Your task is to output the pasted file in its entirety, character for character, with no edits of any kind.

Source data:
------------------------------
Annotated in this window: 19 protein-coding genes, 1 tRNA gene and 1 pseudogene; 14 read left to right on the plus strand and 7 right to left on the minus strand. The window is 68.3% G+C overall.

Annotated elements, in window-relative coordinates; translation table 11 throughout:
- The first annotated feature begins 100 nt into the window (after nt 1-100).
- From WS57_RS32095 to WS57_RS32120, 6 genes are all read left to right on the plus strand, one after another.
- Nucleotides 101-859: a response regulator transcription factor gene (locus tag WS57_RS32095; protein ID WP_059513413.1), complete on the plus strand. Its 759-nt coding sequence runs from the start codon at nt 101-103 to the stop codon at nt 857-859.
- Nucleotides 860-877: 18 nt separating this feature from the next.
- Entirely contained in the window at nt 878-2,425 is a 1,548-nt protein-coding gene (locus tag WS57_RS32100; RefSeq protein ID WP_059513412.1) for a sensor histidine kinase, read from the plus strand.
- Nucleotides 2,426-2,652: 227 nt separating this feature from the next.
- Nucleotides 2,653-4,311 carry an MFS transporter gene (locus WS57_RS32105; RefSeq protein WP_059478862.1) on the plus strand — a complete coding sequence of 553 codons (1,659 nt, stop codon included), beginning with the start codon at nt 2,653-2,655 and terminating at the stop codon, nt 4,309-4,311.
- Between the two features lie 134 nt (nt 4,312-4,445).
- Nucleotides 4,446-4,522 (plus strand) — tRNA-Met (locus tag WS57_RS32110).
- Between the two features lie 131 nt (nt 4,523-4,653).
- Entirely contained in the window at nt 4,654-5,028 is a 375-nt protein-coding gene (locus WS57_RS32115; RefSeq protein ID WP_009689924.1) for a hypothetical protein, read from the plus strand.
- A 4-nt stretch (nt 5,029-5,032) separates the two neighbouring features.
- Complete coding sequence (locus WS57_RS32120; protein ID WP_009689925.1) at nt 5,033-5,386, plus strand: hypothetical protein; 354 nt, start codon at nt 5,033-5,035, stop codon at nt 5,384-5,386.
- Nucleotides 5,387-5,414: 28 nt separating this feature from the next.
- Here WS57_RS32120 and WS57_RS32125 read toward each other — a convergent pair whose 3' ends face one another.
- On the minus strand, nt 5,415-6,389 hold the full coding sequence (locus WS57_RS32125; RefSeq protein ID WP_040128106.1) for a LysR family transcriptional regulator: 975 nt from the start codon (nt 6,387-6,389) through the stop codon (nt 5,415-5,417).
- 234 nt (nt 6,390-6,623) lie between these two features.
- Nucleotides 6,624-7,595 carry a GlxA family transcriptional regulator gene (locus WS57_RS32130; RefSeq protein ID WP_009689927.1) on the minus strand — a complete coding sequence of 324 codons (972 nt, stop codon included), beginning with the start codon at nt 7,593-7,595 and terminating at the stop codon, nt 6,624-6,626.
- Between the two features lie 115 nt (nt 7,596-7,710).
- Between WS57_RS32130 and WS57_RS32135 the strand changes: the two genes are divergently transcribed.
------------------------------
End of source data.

Annotated in this window: 19 protein-coding genes, 1 tRNA gene and 1 pseudogene; 14 read left to right on the plus strand and 7 right to left on the minus strand. The window is 68.3% G+C overall.

Annotated elements, in window-relative coordinates; translation table 11 throughout:
- The first annotated feature begins 100 nt into the window (after nt 1-100).
- From WS57_RS32095 to WS57_RS32120, 6 genes are all read left to right on the plus strand, one after another.
- Nucleotides 101-859: a response regulator transcription factor gene (locus tag WS57_RS32095; protein ID WP_059513413.1), complete on the plus strand. Its 759-nt coding sequence runs from the start codon at nt 101-103 to the stop codon at nt 857-859.
- Nucleotides 860-877: 18 nt separating this feature from the next.
- Entirely contained in the window at nt 878-2,425 is a 1,548-nt protein-coding gene (locus tag WS57_RS32100; RefSeq protein ID WP_059513412.1) for a sensor histidine kinase, read from the plus strand.
- Nucleotides 2,426-2,652: 227 nt separating this feature from the next.
- Nucleotides 2,653-4,311 carry an MFS transporter gene (locus WS57_RS32105; RefSeq protein WP_059478862.1) on the plus strand — a complete coding sequence of 553 codons (1,659 nt, stop codon included), beginning with the start codon at nt 2,653-2,655 and terminating at the stop codon, nt 4,309-4,311.
- Between the two features lie 134 nt (nt 4,312-4,445).
- Nucleotides 4,446-4,522 (plus strand) — tRNA-Met (locus tag WS57_RS32110).
- Between the two features lie 131 nt (nt 4,523-4,653).
- Entirely contained in the window at nt 4,654-5,028 is a 375-nt protein-coding gene (locus WS57_RS32115; RefSeq protein ID WP_009689924.1) for a hypothetical protein, read from the plus strand.
- A 4-nt stretch (nt 5,029-5,032) separates the two neighbouring features.
- Complete coding sequence (locus WS57_RS32120; protein ID WP_009689925.1) at nt 5,033-5,386, plus strand: hypothetical protein; 354 nt, start codon at nt 5,033-5,035, stop codon at nt 5,384-5,386.
- Nucleotides 5,387-5,414: 28 nt separating this feature from the next.
- Here WS57_RS32120 and WS57_RS32125 read toward each other — a convergent pair whose 3' ends face one another.
- On the minus strand, nt 5,415-6,389 hold the full coding sequence (locus WS57_RS32125; RefSeq protein ID WP_040128106.1) for a LysR family transcriptional regulator: 975 nt from the start codon (nt 6,387-6,389) through the stop codon (nt 5,415-5,417).
- 234 nt (nt 6,390-6,623) lie between these two features.
- Nucleotides 6,624-7,595 carry a GlxA family transcriptional regulator gene (locus WS57_RS32130; RefSeq protein ID WP_009689927.1) on the minus strand — a complete coding sequence of 324 codons (972 nt, stop codon included), beginning with the start codon at nt 7,593-7,595 and terminating at the stop codon, nt 6,624-6,626.
- Between the two features lie 115 nt (nt 7,596-7,710).
- Between WS57_RS32130 and WS57_RS32135 the strand changes: the two genes are divergently transcribed.